CIPIT) at Strathmore Law School. Isaac writes:
There is a common misconception among Kenyan law firms that there is not much local patent work to be done. This is far from the truth, particularly if you include Information and Communications Technology (ICT) innovations in the pool of patent-worthy inventions. Apart from ICT, Kenyan inventors are active in a variety of fields, including renewable energy sources, water treatment and waste treatment methods, pest and insect control, livestock protection, plant varieties, hair care, and more.
Although it’s far from true that there is little local patent work to be done, the misconception is grounded in some factual evidence. Those factors are primarily:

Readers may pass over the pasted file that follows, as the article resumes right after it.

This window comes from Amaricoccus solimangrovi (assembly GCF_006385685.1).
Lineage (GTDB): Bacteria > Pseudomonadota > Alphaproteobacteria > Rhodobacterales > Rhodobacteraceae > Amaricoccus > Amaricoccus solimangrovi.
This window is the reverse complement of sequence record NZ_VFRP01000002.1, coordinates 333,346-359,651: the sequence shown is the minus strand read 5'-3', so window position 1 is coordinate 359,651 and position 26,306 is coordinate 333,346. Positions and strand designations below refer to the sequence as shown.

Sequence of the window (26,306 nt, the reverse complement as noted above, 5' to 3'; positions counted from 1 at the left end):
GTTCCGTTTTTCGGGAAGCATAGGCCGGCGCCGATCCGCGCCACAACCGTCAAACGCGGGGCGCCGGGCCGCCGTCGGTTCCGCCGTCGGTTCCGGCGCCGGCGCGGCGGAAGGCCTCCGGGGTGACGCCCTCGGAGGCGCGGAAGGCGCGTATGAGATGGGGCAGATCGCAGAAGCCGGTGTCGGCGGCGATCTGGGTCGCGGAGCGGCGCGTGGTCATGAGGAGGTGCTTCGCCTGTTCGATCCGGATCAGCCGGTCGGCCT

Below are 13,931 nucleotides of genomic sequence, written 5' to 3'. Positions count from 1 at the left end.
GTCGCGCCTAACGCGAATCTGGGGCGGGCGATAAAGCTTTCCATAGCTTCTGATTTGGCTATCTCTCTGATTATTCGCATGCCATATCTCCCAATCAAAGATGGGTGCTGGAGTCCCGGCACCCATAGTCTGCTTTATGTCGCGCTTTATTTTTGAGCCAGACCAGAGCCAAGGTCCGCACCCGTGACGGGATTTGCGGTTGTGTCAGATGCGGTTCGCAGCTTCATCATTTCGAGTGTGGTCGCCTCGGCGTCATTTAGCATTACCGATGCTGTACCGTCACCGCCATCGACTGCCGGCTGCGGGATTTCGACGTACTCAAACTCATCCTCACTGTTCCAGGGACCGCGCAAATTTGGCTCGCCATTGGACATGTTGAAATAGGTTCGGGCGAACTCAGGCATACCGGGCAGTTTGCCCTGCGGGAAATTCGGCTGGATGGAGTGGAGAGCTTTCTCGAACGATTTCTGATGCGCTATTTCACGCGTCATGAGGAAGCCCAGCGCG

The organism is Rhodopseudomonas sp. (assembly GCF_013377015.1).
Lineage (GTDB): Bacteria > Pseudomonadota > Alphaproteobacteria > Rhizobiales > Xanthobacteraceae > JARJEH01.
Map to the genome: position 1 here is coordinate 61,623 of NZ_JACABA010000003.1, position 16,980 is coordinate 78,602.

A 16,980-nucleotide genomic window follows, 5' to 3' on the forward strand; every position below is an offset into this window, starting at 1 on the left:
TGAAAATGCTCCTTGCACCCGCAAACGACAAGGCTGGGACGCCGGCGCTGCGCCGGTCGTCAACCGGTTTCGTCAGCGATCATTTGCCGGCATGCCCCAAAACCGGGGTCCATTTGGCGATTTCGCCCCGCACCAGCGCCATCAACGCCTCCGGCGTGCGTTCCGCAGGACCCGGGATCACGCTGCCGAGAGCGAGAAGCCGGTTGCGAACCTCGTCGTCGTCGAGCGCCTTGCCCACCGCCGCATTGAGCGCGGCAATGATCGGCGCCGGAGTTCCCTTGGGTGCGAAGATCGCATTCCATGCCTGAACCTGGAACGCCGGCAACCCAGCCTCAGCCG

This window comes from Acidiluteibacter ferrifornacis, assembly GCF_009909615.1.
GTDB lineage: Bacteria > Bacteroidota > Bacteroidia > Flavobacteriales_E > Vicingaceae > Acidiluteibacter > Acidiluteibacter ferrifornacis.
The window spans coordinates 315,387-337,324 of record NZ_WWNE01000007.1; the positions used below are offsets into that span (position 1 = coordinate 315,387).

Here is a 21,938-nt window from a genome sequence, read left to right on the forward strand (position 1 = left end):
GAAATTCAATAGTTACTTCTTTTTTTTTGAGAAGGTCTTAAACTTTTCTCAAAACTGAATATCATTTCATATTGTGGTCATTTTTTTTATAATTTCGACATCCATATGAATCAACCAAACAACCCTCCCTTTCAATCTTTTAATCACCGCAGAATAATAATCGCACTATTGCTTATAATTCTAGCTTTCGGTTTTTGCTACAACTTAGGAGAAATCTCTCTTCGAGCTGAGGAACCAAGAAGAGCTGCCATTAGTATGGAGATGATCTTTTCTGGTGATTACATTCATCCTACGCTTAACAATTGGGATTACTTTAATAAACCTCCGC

(1) Most big companies in Kenya spend very little on pure research and development. Accordingly, most big companies have very little cause to investigate patents as a form of IP protection. Simultaneously, these companies are the major source of work for big law firms.
(2) Most research and development done in Kenya (and there is quite a lot of it) is done by individual entrepreneurs and inventors. Such clients tend to be highly interested in patenting but rather distrusting and suspicious of law firms. The expectation is that law firms will charge a lot of money.
KIPI) for advice on the patenting process. KIPI correctly advises them that they should seek the help of a qualified patent lawyer for drafting the patent. Unfortunately there is a serious shortage of such “qualified patent lawyers” for KIPI to refer inventors.
(4) Government funding of R&D is only now taking centre stage (with the recent passage of the Science, Technology, and Innovation Act 2012). This funding will take time to result in innovations that are suitable for patenting.